8. What are some ways to interact with someone using video ?

9. How can you inexpensively interact with someone internationally using the c

Wednesday May 16, 2012

RISC to x86 migrations - Or CISC to RISC

Migrating from RISC based systems to x86 (CISC based systems) is another type of cloud migration along with application, database, and mainframe z/OS migrations. However, the steps, best
practices, process, methodology, and tools used are the same. The components of the current RISC based architecture that need to be migrated remain the same:
1. On line application
2. Batch application
3. Integration Infrastructure
4. BI and reporting
5. ETL processing
7. Operating System
Note on OS migration: Although an operating system migration is often assumed (UNIX to Windows/Linux) in a RISC to x86 migrations, this does not necessarily need to be the case as Solaris and HP-UX (announced) run on x86.
It may also be the case you are already running Linux on your RISC system so there is no need to migrate the OS. However, you will probably be upgrading to a
newer release of Linux.
8. Operating System scripts and tools
9. Application, network, database and operating system management and monitoring products and tools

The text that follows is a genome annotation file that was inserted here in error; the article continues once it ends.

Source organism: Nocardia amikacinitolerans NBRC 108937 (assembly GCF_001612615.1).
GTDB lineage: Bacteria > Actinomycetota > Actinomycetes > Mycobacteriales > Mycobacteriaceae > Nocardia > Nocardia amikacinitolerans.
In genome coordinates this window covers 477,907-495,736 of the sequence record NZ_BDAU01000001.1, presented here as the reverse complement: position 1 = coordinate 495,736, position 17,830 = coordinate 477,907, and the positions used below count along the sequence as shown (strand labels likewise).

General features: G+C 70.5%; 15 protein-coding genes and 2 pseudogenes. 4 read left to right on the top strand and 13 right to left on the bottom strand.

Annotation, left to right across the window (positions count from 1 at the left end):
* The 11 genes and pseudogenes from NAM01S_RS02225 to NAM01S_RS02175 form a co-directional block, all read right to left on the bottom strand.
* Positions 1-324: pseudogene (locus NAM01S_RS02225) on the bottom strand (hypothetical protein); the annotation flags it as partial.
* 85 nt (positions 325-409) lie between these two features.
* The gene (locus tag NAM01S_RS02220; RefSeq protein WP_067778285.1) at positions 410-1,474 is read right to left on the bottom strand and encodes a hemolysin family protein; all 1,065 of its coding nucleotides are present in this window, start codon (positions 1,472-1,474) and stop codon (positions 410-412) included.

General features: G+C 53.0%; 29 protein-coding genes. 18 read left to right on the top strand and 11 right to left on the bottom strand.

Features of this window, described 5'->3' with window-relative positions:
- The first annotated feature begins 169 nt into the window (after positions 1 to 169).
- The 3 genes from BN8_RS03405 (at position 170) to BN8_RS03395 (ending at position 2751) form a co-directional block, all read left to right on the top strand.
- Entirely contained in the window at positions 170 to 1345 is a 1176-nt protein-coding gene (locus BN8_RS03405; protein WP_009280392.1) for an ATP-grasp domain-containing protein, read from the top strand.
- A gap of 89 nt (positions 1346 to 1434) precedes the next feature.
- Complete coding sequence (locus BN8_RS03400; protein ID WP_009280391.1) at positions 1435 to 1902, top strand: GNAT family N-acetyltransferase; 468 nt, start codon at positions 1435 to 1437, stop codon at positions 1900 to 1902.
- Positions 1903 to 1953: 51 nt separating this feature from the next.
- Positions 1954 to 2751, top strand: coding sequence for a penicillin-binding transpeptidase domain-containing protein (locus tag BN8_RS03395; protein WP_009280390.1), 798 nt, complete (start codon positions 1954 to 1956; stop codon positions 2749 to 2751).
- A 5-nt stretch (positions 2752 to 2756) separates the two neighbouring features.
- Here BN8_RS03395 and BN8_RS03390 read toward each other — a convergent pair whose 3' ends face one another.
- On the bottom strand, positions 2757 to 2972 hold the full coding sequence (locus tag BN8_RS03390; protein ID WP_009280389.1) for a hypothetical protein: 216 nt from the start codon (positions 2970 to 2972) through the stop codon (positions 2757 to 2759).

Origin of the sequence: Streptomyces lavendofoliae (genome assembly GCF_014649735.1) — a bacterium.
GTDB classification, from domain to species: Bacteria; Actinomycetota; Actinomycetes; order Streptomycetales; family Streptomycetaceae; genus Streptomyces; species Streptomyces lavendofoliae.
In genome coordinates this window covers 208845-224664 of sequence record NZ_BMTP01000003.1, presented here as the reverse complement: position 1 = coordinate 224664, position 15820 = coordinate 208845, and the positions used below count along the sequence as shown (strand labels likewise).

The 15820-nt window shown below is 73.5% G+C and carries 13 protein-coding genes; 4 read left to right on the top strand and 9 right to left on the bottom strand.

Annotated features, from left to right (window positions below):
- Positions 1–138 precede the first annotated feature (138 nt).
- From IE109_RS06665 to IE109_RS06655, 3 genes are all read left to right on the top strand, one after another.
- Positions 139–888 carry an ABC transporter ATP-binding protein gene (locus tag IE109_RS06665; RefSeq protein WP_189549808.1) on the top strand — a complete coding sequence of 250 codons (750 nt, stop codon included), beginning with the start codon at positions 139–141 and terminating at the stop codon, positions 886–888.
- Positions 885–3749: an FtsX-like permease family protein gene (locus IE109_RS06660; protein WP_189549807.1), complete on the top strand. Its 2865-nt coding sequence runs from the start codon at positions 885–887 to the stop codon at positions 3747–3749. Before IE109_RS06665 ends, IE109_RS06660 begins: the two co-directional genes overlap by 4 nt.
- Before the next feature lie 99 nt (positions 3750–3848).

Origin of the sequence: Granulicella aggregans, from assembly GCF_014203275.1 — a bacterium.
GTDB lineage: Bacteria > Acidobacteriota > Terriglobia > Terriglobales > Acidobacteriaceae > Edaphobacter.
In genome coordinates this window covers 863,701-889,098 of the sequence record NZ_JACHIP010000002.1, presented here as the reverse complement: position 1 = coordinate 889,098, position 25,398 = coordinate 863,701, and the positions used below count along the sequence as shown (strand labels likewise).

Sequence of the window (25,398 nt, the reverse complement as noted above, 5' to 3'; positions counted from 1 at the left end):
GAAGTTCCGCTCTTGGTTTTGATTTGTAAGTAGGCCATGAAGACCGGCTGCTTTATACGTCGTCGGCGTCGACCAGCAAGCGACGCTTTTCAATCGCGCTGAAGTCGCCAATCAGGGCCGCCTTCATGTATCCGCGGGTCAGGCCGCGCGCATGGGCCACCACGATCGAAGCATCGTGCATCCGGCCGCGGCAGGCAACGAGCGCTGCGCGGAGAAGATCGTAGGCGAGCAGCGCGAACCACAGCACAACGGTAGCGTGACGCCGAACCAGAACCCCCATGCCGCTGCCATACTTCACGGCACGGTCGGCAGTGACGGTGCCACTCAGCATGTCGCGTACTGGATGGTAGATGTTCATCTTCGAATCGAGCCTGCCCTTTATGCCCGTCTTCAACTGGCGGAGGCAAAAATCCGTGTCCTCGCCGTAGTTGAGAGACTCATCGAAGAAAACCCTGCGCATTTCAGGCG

10. Other infrastructure software such as DR, replication servers, gateways, back up and recovery ....
11. Hardware refresh - Of course, you will need to purchase, install, configure and test the x86 based hardware platform. This is a great opportunity to consider hardware infrastructure that is
better suited to the cloud such as blades (Dell, CISCO UCS, Sun/Oracle) or engineered systems (Exadata and Exalogic).
Ultimately the question is how long will it take, what are all the activities involved, and how much will it cost. The answer to these questions is based more on the OS migration that is being done
then the move from RISC to x86. Will the application language or 4GL product run on Linux/Windows? What is the impact of moving the database from one OS to another ? (this should be minimal as all major relational databases run on x86). The biggest impact (for the application migration) could be Unix specific KSH or CSH scripts. You may also be running management, monitoring, or older job scheduling tools that
only run on UNIX/RISC.
As you can see, nothing is different here from what I have blogged about regarding mainframe, client/server, and application cloud migrations.
Intel has a comprehensive RISC migration white paper here:
RISC Migration

Tuesday May 08, 2012

Who is making the decison to move to the cloud ?

Some evidence to support the business community and financial organization are deciding on when to move to the cloud:
Cloud migration decisions

Migrating legacy client/server and mainframe technologies to the Oracle cloud.